Thursday, October 17, 2013
National Health IT Projects Seems To Be Too Hard For Almost Everyone! Witness The Current Mess in The US.
The US has - as of October 1, 2013 - implemented a major change in in its health system. Termed the Affordable Care Act (ACA) - or Obamacare - it has been causing vast political ructions. Underlying the ACA are what are called Health Insurance Exchanges which permit the user to find subsidised health care cover (insurance) if they are eligible. This is said to move some 30 million people into the insured population - but of course it is not cheap - hence US Conservatives hate it and US Democrats love it! As I type we now have a good part of the US Government shut down as the Conservatives try to block a law that has passed, been approved by the Supreme Court, seen Obama re-elected and has now started - go figure how that works.
The implementation of these HIX’s has been pretty messy. The website is www.healthcare.gov. Here is some of the commentary.
Problems with the federal government’s new health-care Web site have attracted legions of armchair analysts who speak of its problems with “virtualization” and “load testing.” Yet increasingly, they are saying the root cause is not simply a matter of flawed computer code but rather the government’s habit of buying outdated, costly and buggy technology.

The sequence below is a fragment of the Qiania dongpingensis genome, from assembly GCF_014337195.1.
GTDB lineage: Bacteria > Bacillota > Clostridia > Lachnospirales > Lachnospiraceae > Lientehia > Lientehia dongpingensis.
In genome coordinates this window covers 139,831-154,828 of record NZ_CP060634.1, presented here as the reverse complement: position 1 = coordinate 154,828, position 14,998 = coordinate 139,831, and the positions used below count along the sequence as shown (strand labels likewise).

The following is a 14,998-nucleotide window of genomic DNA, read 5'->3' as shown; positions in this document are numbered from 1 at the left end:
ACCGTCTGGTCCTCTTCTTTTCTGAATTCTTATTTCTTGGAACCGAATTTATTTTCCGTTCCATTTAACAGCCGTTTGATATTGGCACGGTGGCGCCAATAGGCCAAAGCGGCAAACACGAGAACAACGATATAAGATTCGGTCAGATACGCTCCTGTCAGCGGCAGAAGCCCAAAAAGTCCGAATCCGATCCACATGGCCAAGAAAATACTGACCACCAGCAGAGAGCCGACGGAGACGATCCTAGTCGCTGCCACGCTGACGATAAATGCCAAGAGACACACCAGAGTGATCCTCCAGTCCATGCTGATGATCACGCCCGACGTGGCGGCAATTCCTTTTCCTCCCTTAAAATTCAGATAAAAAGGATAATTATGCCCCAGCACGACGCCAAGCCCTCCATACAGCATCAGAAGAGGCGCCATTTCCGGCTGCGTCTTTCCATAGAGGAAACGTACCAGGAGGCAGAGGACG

The U.S. government spends more than $80 billion a year for information-technology services, yet the resulting systems typically take years to build and often are cumbersome when they launch. While the error messages, long waits and other problems with www.healthcare.gov have been spotlighted by the high-profile nature of its launch and unexpectedly heavy demands on the system, such glitches are common, say those who argue for a nimbler procurement system.
They say most government agencies have a shortage of technical staff and long have outsourced most jobs to big contractors that, while skilled in navigating a byzantine procurement system, are not on the cutting edge of developing user-friendly Web sites.
These companies also sometimes fail to communicate effectively with each other as a major project moves ahead. Dozens of private firms had a role in developing the online insurance exchanges at the core of the health-care program and its Web site, working on contracts that collectively were worth hundreds of millions of dollars, according to a Government Accountability Office report in June.